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“Now, gliding remote on the verge of the sky,
The moon, half extinct, a dim crescent displays; But lately I marked when, majestic, on high
She shone, and the planets were lost in her blaze. Roll on, then, fair orb, and with gladness pursue
The path that conducts thee to splendor again; But man's faded glory no change shall renew;
Ah, fool! to exult in a glory so vain !
• 'Tis night, and the landscape is lovely no more;
I mourn ; but, ye woodlands, I mourn not for you; For morn is approaching, your charms to restore, Perfumed with fresh fragrance, and glittering with
dew. Nor yet for the ravage of winter I mourn;
Kind Nature the embryo-blossom shall save; But when shall spring visit the mouldering urn?
0, when shall it dawn on the night of the grave ?"
'T was thus, by the glare of false science betrayed,
That leads to bewilder and dazzles to blind, My thoughts wont to roam from shade onward to
shade, Destruction before me, and sorrow behind. “0, pity, great Father of light!” then I cried, “ Thy creature, who fain would not wander from
thee; Lo! humbled in dust, I relinquish my pride; From doubt and from darkness thou only canst
And darkness and doubt are now flying away;
No longer I roam in conjecture forlorn; So breaks on the traveller, faint and astray,
The bright and the balmy effulgence of morn;
SONG OF THE SILENT LAND.
See Truth, Love, and Mercy, in triumph descending,
And Nature all glowing in Eden's first bloom! On the cold cheek of Death smiles and roses are
blending, And Beauty immortal awakes from the tomb.
SONG OF THE SILENT LAND.
TRANSLATED FROM THE GERMAN OF SALIS, BY LONGFELLOW.
Into the Silent Land!
Into the Silent Land !
O Land! O Land !
ODE. — Collins.
How sleep the brave, who sink to rest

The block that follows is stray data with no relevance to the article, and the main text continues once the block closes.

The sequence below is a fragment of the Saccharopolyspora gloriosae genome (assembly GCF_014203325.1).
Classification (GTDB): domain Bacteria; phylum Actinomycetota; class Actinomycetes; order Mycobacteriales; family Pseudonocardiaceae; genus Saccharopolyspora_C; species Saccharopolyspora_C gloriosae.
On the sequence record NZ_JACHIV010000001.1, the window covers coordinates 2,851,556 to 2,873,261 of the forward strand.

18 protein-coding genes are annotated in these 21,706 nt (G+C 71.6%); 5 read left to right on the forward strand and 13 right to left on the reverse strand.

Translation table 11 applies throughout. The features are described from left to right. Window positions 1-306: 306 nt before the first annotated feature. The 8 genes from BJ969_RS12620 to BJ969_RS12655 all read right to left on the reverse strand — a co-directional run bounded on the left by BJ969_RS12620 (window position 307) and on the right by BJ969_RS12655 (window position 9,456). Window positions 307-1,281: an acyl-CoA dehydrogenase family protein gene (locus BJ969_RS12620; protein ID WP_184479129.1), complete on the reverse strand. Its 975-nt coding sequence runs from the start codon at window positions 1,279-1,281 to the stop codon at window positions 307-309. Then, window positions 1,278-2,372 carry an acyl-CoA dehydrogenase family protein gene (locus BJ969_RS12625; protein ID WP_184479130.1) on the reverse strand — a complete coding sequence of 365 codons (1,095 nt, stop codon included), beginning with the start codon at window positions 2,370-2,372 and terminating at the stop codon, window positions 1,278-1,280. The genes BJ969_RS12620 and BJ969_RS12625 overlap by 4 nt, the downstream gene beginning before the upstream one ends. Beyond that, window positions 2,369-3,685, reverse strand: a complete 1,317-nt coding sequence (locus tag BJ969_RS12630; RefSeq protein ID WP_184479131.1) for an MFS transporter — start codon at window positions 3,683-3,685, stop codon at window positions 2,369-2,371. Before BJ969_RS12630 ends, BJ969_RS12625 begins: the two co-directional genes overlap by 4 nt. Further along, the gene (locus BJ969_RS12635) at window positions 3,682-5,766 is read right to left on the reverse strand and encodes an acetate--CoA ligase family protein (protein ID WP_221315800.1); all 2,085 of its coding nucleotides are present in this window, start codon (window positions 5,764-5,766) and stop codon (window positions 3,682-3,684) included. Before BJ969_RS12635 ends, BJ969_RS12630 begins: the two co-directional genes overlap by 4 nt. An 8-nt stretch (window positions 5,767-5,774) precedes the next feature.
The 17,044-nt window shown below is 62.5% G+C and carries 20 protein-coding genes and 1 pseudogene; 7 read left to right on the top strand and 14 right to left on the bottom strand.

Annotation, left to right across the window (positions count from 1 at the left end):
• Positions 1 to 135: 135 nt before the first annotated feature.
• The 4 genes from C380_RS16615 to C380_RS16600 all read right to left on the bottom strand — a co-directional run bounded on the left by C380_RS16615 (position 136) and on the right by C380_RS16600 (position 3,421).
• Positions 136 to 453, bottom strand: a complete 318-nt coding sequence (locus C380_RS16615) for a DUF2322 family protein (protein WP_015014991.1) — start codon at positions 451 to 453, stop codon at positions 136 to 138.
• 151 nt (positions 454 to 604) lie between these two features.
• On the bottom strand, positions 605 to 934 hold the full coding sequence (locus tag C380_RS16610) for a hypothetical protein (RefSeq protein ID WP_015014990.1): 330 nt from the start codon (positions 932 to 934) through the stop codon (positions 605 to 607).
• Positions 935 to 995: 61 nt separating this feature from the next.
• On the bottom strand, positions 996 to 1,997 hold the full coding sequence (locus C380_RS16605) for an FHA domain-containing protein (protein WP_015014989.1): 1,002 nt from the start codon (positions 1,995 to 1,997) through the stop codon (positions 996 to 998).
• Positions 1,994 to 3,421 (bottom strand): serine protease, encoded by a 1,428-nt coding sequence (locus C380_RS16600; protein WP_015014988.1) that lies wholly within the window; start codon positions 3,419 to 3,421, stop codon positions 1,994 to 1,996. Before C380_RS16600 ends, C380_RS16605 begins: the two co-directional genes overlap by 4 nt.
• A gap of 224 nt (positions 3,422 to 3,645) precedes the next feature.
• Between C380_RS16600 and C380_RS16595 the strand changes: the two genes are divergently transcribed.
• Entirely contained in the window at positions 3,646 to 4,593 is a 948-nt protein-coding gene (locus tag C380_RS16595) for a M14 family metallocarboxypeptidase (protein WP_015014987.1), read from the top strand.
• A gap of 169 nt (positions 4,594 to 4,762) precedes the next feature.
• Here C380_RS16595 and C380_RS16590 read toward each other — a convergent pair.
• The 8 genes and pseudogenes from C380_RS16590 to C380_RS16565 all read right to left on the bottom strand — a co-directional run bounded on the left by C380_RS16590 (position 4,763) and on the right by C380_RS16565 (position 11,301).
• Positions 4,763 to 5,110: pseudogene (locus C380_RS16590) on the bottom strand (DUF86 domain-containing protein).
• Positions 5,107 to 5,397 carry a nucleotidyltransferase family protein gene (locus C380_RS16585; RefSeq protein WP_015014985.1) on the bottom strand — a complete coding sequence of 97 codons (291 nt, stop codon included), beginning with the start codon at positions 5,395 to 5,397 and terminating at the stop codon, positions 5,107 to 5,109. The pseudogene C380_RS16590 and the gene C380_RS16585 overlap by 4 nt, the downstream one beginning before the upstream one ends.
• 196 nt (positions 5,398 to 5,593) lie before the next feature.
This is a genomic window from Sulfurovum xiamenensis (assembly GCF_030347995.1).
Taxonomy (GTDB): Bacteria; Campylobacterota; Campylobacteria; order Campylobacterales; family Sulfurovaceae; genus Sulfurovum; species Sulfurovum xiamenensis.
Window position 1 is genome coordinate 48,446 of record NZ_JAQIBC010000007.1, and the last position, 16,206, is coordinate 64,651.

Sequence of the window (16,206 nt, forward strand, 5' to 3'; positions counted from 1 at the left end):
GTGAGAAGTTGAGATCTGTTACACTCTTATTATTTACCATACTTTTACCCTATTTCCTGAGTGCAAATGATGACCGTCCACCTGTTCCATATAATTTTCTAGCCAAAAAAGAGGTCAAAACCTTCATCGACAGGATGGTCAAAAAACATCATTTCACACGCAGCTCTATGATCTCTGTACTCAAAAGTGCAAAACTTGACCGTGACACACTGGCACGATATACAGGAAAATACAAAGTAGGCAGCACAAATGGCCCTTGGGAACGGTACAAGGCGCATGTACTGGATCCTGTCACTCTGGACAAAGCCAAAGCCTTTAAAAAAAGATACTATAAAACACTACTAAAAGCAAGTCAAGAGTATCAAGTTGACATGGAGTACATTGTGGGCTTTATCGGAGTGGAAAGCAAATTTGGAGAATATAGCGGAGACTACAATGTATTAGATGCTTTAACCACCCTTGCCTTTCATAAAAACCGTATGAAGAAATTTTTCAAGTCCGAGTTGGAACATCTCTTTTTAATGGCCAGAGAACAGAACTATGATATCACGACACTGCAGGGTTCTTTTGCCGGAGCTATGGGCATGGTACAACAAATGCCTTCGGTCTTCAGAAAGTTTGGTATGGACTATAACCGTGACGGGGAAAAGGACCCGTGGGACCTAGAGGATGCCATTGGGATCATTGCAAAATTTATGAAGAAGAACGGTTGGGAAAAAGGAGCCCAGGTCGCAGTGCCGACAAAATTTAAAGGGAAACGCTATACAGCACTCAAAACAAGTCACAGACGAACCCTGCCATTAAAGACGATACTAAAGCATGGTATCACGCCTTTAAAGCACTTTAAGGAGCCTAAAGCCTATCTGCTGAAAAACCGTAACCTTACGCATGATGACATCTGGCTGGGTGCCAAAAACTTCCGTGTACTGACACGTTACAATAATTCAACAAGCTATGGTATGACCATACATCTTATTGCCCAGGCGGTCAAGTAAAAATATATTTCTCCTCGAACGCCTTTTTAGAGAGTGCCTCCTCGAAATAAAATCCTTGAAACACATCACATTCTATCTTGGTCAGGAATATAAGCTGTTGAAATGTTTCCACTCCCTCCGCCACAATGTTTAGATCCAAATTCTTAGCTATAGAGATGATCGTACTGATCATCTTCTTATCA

By fairy hands their knell is rung,
TO OUR ELDEST HEIR. – Mrs. Henry Coleridge.
DeEm not that our eldest heir
Who can measure truly ?
Ever springing newly.
See in yonder plot of flowers
Which the heavens are shedding.
High and richly spreading.
She that latest leaves the nest,
Though the most protected;
Or in thought neglected.
Gainst the islet's rocky shore
Decked in softest lustre;
And the harebells cluster.
THE HUSBANDMAN. — Sterling.
EARTH, of man the bounteous mother,
Feeds him still with corn and wine; He who best would aid a brother
Shares with him these gifts divine.
Many a power within her bosom
Noiseless, hidden, works beneath; Hence are seed, and leaf, and blossom,
Golden ear and clustered wreath.
These to swell with strength and beauty
Is the royal task of man;
Since his work on earth began.
Bud and harvest, bloom and vintage,
These, like man, are fruits of earth;
All from dust receive their birth.
Barn, and mill, and wine-vat's treasures,
Earthly goods for earthly lives,
These her child from her derives.
What the dream, but vain rebelling,
If from earth we sought to flee?
Wind and frost, and hour and season,
Land and water, sun and shade, -
For they work thy toil to aid.
Sow thy seed and reap in gladness !
Man himself is all a seed;
Slow the plant to ripeness lead.
HELLVELLYN. - Sir W. Scott.
In 1805, a young gentleman, who was fond of wandering amidst the romantic scenery of the “ Lake District," in the counties of Westmoreland and Cumberland, in England, lost his way on the Hellvellyn Mountains, and perished there. Three months afterwards his remains were found, guarded by a faithful terrier-dog, the sole companion of his rambles.
I CLIMBED the dark brow of the mighty Hellvellyn, Lakes and mountains beneath me gleamed misty